As a special treat for my 33rd birthday we decided to indulge in a nostalgic culinary and atmospheric journey of true Chinese Canadian cuisine as it would’ve been circa 1983. If you want chicken balls, egg rolls, fried rice, honey garlic spareribs, and chow mein; just some good ol’ classic North American Chinese you can’t go wrong with South Sea. Who knows how long restaurants of this era will stick around for? I feel like they’re quickly becoming vintage relics of their own kind. If you’re interested in learning more about the unique history of Chinese restaurants in small towns across Canada (there’s basically at least 1 Chinese restaurant in every town no matter how small!) then you should pick up Eating Chinese: Culture on the Menu in Small Town Canada. Author Lily Cho can give you the real historic low down.
What girl doesn’t love sparklers on their birthday!? After South Sea Steve suggested we have a tea out back, and then he busted out the sparklers! This was still during the lovely and unusually warm fall nights from about a week back, so it was just about the most perfect and beautiful way to end the celebrations of my 33rd birthday. Thanks Steve!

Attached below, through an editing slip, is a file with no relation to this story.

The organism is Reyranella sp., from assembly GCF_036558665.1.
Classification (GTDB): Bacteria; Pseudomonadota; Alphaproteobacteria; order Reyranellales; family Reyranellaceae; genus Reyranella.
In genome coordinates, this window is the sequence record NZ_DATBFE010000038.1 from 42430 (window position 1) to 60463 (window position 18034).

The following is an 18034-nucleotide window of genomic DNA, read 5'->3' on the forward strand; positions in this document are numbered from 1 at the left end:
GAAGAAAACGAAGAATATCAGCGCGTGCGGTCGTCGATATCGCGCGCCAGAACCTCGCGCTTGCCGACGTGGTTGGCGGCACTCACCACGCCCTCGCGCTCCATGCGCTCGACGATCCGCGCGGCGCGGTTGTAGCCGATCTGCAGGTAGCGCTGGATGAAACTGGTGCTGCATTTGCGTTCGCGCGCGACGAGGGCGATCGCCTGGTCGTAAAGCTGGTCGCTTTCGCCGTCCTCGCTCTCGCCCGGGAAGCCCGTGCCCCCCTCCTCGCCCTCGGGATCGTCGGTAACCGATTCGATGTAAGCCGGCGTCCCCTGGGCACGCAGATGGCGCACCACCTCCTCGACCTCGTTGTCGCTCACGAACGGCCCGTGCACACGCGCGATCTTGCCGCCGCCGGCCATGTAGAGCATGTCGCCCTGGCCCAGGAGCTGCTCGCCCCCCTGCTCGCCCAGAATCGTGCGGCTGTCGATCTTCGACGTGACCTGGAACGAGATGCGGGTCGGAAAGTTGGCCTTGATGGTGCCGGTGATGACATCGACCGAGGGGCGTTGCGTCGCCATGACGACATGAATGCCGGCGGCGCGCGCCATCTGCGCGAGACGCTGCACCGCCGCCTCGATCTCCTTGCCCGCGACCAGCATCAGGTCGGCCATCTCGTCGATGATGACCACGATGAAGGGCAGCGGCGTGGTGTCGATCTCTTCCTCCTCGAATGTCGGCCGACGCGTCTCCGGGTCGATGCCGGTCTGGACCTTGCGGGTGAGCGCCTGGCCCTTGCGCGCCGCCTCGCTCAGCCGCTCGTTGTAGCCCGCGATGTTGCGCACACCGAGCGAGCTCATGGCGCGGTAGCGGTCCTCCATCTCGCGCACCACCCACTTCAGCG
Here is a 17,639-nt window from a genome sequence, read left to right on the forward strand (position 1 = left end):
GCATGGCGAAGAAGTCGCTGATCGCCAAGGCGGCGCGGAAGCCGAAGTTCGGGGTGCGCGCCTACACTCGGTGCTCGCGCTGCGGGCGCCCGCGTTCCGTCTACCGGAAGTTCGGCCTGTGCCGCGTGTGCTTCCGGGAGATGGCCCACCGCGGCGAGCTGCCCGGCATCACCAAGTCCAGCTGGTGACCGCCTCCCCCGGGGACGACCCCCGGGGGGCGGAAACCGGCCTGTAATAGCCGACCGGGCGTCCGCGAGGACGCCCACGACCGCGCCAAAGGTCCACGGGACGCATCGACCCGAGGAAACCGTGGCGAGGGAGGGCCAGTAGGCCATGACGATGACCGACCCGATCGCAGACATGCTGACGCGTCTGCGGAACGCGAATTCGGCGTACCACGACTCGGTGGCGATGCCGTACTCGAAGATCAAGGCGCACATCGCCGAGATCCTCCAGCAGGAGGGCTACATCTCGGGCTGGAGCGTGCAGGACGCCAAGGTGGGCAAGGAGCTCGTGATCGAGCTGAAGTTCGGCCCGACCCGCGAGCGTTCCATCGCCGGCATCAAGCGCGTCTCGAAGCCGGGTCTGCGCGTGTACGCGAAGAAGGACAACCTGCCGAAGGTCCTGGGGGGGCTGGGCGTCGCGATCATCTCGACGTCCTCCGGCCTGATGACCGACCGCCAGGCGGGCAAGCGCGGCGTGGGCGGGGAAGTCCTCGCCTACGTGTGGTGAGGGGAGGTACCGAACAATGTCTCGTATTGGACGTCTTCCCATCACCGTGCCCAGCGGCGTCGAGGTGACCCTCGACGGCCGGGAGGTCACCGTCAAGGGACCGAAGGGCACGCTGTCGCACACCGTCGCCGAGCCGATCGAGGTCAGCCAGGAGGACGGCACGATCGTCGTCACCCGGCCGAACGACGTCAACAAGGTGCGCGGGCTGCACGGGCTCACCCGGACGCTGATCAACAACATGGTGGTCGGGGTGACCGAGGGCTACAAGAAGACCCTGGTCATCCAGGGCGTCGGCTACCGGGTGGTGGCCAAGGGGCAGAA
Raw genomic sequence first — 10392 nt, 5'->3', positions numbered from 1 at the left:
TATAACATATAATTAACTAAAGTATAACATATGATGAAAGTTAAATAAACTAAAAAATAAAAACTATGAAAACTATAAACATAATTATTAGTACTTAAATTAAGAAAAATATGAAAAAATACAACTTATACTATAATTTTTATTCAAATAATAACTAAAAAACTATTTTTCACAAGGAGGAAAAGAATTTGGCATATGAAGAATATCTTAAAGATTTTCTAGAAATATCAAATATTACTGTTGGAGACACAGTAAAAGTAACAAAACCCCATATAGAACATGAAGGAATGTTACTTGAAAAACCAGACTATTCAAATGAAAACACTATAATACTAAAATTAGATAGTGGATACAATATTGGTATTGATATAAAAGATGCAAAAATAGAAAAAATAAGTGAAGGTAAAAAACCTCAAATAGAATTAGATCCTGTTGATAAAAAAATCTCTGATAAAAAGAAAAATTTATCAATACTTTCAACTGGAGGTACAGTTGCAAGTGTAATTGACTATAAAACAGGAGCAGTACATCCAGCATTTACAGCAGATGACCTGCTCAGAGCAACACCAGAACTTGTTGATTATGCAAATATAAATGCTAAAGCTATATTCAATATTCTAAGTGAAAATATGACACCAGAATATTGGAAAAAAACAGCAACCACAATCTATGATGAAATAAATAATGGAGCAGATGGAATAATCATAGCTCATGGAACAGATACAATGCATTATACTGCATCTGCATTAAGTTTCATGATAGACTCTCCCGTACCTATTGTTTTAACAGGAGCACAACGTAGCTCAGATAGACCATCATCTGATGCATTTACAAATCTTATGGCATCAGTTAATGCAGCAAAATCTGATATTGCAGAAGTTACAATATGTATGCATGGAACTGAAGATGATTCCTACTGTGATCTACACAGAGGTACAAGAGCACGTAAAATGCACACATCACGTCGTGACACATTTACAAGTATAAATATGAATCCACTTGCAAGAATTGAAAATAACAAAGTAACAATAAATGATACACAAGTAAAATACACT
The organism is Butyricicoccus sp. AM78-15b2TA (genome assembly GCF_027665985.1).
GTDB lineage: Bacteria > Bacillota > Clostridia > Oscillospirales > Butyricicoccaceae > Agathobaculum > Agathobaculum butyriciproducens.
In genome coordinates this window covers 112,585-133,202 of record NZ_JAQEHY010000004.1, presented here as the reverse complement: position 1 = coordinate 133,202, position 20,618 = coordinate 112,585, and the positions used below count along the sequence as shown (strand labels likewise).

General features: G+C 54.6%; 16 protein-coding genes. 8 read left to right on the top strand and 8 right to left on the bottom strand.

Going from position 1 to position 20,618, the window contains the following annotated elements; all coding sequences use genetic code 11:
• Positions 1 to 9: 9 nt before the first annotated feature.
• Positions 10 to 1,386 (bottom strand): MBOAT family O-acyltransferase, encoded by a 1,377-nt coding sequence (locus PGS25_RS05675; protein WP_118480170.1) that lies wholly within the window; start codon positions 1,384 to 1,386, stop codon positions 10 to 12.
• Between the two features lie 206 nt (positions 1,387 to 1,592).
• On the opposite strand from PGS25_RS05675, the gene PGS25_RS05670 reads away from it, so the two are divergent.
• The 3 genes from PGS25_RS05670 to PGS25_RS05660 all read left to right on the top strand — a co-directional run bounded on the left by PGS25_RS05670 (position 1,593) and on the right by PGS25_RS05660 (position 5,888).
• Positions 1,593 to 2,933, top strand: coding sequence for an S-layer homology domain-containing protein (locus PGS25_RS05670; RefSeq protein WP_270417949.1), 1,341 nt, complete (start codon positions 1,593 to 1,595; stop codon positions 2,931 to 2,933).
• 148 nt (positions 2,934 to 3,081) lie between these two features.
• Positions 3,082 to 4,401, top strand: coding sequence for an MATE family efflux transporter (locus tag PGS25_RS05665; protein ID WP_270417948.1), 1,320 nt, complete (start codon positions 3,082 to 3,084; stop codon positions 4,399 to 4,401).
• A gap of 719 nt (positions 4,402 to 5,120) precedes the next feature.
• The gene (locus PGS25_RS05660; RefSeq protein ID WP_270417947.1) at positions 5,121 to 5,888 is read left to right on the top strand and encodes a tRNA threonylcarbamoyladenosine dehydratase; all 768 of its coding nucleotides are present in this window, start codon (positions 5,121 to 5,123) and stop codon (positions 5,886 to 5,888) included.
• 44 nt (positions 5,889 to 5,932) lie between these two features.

*South Sea Restaurant, 282 Ottawa St. north, Hamilton, 905.545.0352
October’s art crawl is on tonight from 7-10pm!
I wanted to share some photos of the last art crawl before the Supercrawl, which was a busy one too.
The Friendship building was a buzz with the Beehive Craft Collective’s Craft Fair, and the galleries were packed and filled with hot summer air, the streets were full and everyone was enjoying a gorgeous summer night. It seems so long ago, now that the weather has really turned to fall.